Weed Appreciation Day, March 28—is on its way—and so are those amazing monarch butterflies! It’s the perfect time of year to plant milkweed to ensure the survival of these endangered butterflies as they embark on the journey north from wintering grounds in Mexico. My limerick tells a bit about the monarchs’ dependence upon milkweed. The photo of his female monarch (Danaus plexippus) on a milkweed plant (Asclepias syriaca) was taken in my garden in Central Maine, where milkweed plants flourish and monarchs can find the perfect leaves to lay their eggs under each summer. Read on to find out more about milkweed and the crucial relationship this native plant shares with monarchs and how you can help these endangered butterflies by planting milkweed in your own backyard.
Why Do Monarch Butterflies Need Milkweed?
- Milkweed is the host plant for monarch butterflies. Monarchs have a dynamic relationship with plants in the milkweed family and are completely dependent on them for reproduction. Butterflies are the reproductive phase of their life cycle. Females lay their eggs on the undersides of milkweed leaves because when the eggs hatch and the caterpillars emerge, their only source of food is the foliage of milkweed plants. The growing caterpillars feed on the leaves until they are ready to form a chrysalis and metamorphose into adult butterflies.
Mating of monarch butterflies has begun and the orange and black butterflies are flying north. Along the way, females will lay eggs on milkweed plants, recolonizing the southern United States before they die. The first spring caterpillars will hatch and metamorphose into adults. These newly emerged monarchs colonize their parents original homes. Summer monarchs live only three to five weeks compared with the eight or nine months for overwintering adults. During the summer, three or four generations of monarch butterflies will emerge, and before summer ends there will be millions of monarchs all over the United States and southern Canada.
You can play an important role in the survival of monarch butterflies by planting the correct native variety of milkweed in your yard or garden. Learn how to create a Monarch Waystation in your own backyard and report your monarch sightings too. Helping our monarch butterflies is a great service project for families, community groups and schools. Contact Monarch Watch (an educational outreach based at the University of Kansas): www.monarchwatch.org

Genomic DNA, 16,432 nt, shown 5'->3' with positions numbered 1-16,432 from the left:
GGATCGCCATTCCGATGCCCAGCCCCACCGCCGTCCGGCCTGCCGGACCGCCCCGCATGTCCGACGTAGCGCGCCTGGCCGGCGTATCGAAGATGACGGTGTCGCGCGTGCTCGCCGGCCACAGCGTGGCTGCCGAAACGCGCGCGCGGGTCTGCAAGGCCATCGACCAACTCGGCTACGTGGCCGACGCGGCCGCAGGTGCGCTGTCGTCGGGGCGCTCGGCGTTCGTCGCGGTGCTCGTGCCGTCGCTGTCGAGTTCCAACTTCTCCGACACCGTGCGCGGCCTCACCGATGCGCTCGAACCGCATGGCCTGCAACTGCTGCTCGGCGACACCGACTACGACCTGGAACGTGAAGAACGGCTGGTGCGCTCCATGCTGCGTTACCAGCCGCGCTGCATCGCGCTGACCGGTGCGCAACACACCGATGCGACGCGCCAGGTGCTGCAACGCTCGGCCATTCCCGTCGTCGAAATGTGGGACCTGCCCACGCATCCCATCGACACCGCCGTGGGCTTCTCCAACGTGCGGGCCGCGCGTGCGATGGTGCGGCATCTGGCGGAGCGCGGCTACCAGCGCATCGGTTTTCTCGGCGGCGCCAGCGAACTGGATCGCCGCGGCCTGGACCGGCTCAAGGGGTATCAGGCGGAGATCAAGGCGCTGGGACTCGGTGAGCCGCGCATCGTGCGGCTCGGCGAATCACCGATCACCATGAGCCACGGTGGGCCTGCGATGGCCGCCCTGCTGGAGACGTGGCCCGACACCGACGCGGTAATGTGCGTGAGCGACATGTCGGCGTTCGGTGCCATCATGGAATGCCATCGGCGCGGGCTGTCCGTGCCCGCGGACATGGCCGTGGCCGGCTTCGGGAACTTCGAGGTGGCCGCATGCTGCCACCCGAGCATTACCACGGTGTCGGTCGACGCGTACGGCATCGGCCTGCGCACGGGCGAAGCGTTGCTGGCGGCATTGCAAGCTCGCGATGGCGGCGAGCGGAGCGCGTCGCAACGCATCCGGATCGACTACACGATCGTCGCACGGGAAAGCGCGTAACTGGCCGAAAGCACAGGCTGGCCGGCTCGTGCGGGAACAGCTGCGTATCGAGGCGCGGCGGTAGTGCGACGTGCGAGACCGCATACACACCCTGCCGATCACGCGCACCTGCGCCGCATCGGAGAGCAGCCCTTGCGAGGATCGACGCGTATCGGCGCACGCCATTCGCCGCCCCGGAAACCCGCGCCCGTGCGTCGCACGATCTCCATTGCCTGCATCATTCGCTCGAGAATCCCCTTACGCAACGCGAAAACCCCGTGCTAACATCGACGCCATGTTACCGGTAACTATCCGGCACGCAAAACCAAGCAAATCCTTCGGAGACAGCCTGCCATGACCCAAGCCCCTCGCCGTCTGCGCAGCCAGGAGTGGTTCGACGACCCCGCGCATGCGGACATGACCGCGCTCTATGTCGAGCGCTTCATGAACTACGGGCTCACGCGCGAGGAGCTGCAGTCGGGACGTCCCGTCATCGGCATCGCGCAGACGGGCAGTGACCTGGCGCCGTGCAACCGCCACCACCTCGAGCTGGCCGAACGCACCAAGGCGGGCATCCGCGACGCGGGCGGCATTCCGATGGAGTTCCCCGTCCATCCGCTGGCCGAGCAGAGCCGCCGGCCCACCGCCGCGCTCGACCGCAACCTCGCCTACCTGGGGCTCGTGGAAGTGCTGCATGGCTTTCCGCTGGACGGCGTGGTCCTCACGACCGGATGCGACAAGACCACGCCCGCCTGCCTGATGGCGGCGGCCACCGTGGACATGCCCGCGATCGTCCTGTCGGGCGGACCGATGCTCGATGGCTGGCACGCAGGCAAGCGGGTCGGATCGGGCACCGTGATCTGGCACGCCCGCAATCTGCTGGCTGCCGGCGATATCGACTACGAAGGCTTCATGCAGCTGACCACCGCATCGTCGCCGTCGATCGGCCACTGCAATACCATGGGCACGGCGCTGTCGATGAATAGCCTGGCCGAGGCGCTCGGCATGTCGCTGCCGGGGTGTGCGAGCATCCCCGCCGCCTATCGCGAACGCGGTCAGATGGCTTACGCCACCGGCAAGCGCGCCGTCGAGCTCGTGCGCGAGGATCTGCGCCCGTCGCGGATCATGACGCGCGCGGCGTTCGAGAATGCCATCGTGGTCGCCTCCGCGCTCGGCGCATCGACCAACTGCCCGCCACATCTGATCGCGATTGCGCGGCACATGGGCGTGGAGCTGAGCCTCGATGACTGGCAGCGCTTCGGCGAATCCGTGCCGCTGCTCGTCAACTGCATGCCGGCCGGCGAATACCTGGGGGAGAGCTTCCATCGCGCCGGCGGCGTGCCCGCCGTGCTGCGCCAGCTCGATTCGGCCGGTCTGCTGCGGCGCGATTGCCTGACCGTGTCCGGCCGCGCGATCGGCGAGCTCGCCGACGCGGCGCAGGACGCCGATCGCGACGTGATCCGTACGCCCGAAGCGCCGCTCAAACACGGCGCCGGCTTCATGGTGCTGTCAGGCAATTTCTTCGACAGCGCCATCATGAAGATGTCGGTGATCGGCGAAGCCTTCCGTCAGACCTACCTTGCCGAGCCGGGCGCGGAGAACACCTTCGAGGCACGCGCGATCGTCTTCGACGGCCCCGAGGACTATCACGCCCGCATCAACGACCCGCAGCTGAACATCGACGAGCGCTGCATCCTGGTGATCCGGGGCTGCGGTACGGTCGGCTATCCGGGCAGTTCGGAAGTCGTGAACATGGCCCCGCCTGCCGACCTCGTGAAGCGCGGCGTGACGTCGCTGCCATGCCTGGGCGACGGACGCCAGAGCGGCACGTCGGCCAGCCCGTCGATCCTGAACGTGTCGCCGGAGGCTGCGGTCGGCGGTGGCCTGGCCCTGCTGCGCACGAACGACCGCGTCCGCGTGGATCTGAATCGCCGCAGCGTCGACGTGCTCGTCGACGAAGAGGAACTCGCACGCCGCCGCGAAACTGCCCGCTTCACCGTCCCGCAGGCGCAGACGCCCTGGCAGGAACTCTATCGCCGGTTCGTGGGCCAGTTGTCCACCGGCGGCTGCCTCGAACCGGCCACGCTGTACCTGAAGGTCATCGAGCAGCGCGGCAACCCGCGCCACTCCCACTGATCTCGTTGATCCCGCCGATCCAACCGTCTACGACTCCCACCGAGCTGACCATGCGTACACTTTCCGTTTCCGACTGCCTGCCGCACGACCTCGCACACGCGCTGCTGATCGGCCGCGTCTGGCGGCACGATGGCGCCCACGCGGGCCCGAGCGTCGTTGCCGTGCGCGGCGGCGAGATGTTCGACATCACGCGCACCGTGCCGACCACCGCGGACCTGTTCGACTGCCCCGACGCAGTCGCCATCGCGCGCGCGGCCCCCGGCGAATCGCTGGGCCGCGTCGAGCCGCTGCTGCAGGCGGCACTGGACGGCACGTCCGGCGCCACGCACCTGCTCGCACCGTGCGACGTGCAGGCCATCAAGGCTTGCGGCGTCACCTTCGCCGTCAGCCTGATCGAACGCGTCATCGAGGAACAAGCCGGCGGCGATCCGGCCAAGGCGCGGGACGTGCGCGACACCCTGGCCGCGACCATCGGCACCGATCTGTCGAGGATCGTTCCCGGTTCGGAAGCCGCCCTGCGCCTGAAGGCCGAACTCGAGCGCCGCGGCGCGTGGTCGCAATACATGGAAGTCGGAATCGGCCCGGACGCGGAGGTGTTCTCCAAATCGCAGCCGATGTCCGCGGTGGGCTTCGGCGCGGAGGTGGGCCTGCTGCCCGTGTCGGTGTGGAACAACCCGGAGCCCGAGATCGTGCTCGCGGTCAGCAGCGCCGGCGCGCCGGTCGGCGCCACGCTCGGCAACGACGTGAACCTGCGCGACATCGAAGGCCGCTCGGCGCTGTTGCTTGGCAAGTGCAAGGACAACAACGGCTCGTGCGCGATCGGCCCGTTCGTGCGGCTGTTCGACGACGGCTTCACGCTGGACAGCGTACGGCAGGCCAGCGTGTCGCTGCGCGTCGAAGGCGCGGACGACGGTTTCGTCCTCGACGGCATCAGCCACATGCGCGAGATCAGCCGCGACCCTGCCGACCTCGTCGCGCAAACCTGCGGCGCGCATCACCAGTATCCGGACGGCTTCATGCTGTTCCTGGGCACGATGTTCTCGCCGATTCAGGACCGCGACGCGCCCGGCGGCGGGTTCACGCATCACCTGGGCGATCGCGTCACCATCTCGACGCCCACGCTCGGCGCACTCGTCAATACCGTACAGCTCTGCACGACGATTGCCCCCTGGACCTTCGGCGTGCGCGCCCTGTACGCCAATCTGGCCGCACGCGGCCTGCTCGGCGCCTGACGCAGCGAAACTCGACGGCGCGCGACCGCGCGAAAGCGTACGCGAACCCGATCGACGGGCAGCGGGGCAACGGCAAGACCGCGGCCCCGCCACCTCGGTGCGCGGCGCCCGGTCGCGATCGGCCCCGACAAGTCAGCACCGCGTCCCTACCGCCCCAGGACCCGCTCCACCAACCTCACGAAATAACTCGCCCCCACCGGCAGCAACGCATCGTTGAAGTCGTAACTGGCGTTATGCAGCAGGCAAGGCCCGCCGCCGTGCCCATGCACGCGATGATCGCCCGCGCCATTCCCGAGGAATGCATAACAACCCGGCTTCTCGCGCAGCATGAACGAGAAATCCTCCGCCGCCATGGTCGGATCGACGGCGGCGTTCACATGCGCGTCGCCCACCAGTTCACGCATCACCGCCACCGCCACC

About the author
Inspired by nature and human nature, author Bette A. Stevens is a retired elementary and middle school teacher, a wife, mother of two and grandmother of five. Stevens lives in Central Maine with her husband on their 37-acre farmstead where she enjoys reading, writing, gardening, walking and reveling in the beauty of nature. She advocates for children and families, for childhood literacy and for the conservation of monarch butterflies—an endangered species (and for milkweed, the only plant that monarch caterpillars will eat).
Stevens is the author of AMAZING MATILDA, an award-winning picture book adventure that follows the life cycle of a monarch butterfly; The Tangram Zoo and Word Puzzles Too!, a home/school resource incorporating hands-on math and writing; and PURE TRASH, the short story prequel to her début novel, DOG BONE SOUP—coming-of-age story and family drama set in 1950s and 60s New England.
- Find out more about the author and her books at http://viewauthor.at/BetteAStevens